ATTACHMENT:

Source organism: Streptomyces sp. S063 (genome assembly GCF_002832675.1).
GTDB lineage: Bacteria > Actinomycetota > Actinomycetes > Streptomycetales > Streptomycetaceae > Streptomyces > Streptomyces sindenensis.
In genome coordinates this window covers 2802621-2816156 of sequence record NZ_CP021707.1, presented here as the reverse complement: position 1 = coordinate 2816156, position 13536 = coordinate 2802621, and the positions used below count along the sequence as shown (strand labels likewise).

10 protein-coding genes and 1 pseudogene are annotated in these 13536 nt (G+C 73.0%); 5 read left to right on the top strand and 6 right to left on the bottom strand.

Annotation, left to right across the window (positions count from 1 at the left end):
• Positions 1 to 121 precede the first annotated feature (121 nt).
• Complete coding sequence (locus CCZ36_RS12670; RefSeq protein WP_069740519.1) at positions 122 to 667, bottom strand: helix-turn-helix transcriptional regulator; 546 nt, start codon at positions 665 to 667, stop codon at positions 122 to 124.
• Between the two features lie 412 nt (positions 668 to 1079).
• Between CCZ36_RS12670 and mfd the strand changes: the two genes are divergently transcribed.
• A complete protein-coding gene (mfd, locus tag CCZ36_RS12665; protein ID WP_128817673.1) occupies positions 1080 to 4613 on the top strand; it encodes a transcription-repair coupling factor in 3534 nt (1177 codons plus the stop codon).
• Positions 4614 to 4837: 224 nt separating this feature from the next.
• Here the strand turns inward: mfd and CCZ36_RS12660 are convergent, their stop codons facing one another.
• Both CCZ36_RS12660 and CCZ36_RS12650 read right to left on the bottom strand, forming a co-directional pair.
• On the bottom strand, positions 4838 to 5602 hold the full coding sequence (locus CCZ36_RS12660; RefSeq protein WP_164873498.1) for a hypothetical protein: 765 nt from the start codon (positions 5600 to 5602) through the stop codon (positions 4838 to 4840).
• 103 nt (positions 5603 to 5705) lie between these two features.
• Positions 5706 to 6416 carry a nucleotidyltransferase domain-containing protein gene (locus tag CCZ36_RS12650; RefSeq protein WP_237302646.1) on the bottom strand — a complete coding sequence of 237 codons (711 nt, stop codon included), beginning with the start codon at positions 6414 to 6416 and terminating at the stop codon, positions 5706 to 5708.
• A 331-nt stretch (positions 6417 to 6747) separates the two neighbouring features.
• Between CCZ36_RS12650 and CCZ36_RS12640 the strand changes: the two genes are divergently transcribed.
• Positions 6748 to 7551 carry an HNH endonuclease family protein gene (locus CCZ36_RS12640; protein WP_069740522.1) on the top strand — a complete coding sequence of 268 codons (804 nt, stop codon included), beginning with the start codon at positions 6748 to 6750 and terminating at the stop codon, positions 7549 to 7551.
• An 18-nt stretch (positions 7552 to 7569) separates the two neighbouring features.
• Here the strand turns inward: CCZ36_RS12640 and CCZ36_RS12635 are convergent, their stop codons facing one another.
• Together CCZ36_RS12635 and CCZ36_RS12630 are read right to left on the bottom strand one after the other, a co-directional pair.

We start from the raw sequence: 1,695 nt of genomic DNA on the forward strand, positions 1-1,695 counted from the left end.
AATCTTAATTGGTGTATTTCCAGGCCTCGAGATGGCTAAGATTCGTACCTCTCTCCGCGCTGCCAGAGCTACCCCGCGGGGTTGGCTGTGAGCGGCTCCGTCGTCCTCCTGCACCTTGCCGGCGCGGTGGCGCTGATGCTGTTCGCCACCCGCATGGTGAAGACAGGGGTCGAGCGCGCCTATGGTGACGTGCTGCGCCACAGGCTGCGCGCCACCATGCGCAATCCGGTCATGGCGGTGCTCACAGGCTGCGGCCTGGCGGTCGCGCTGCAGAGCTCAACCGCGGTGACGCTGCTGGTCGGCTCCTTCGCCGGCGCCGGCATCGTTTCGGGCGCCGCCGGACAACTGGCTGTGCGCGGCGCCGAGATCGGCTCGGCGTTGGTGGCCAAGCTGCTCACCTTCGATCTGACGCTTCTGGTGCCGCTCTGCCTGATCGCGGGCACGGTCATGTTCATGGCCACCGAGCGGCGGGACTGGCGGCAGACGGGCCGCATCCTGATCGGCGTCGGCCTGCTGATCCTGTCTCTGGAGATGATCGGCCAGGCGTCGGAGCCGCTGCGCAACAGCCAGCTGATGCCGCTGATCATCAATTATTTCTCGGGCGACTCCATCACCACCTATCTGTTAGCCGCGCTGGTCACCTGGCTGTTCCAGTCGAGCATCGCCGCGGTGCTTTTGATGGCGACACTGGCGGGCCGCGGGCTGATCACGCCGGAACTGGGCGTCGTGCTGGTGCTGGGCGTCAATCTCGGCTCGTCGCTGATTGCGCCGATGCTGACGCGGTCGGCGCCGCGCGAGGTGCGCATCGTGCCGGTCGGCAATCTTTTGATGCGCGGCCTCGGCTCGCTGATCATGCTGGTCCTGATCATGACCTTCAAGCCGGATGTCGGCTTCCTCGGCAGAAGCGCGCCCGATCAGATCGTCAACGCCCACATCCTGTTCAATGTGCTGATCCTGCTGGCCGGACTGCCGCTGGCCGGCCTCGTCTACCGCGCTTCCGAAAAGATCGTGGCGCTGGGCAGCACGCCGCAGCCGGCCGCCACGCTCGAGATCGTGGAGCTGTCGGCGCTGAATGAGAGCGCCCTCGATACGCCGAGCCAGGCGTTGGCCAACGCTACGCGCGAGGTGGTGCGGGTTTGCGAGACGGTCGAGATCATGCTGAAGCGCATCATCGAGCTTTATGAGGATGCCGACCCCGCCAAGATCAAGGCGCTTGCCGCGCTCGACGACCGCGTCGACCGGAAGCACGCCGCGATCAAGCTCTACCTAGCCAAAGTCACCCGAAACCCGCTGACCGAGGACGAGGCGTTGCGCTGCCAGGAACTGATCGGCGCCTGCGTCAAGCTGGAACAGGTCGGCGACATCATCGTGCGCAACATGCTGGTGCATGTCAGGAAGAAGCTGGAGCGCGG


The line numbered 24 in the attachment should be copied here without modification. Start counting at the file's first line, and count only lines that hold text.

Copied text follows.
AATCTTAATTGGTGTATTTCCAGGCCTCGAGATGGCTAAGATTCGTACCTCTCTCCGCGCTGCCAGAGCTACCCCGCGGGGTTGGCTGTGAGCGGCTCCGTCGTCCTCCTGCACCTTGCCGGCGCGGTGGCGCTGATGCTGTTCGCCACCCGCATGGTGAAGACAGGGGTCGAGCGCGCCTATGGTGACGTGCTGCGCCACAGGCTGCGCGCCACCATGCGCAATCCGGTCATGGCGGTGCTCACAGGCTGCGGCCTGGCGGTCGCGCTGCAGAGCTCAACCGCGGTGACGCTGCTGGTCGGCTCCTTCGCCGGCGCCGGCATCGTTTCGGGCGCCGCCGGACAACTGGCTGTGCGCGGCGCCGAGATCGGCTCGGCGTTGGTGGCCAAGCTGCTCACCTTCGATCTGACGCTTCTGGTGCCGCTCTGCCTGATCGCGGGCACGGTCATGTTCATGGCCACCGAGCGGCGGGACTGGCGGCAGACGGGCCGCATCCTGATCGGCGTCGGCCTGCTGATCCTGTCTCTGGAGATGATCGGCCAGGCGTCGGAGCCGCTGCGCAACAGCCAGCTGATGCCGCTGATCATCAATTATTTCTCGGGCGACTCCATCACCACCTATCTGTTAGCCGCGCTGGTCACCTGGCTGTTCCAGTCGAGCATCGCCGCGGTGCTTTTGATGGCGACACTGGCGGGCCGCGGGCTGATCACGCCGGAACTGGGCGTCGTGCTGGTGCTGGGCGTCAATCTCGGCTCGTCGCTGATTGCGCCGATGCTGACGCGGTCGGCGCCGCGCGAGGTGCGCATCGTGCCGGTCGGCAATCTTTTGATGCGCGGCCTCGGCTCGCTGATCATGCTGGTCCTGATCATGACCTTCAAGCCGGATGTCGGCTTCCTCGGCAGAAGCGCGCCCGATCAGATCGTCAACGCCCACATCCTGTTCAATGTGCTGATCCTGCTGGCCGGACTGCCGCTGGCCGGCCTCGTCTACCGCGCTTCCGAAAAGATCGTGGCGCTGGGCAGCACGCCGCAGCCGGCCGCCACGCTCGAGATCGTGGAGCTGTCGGCGCTGAATGAGAGCGCCCTCGATACGCCGAGCCAGGCGTTGGCCAACGCTACGCGCGAGGTGGTGCGGGTTTGCGAGACGGTCGAGATCATGCTGAAGCGCATCATCGAGCTTTATGAGGATGCCGACCCCGCCAAGATCAAGGCGCTTGCCGCGCTCGACGACCGCGTCGACCGGAAGCACGCCGCGATCAAGCTCTACCTAGCCAAAGTCACCCGAAACCCGCTGACCGAGGACGAGGCGTTGCGCTGCCAGGAACTGATCGGCGCCTGCGTCAAGCTGGAACAGGTCGGCGACATCATCGTGCGCAACATGCTGGTGCATGTCAGGAAGAAGCTGGAGCGCGG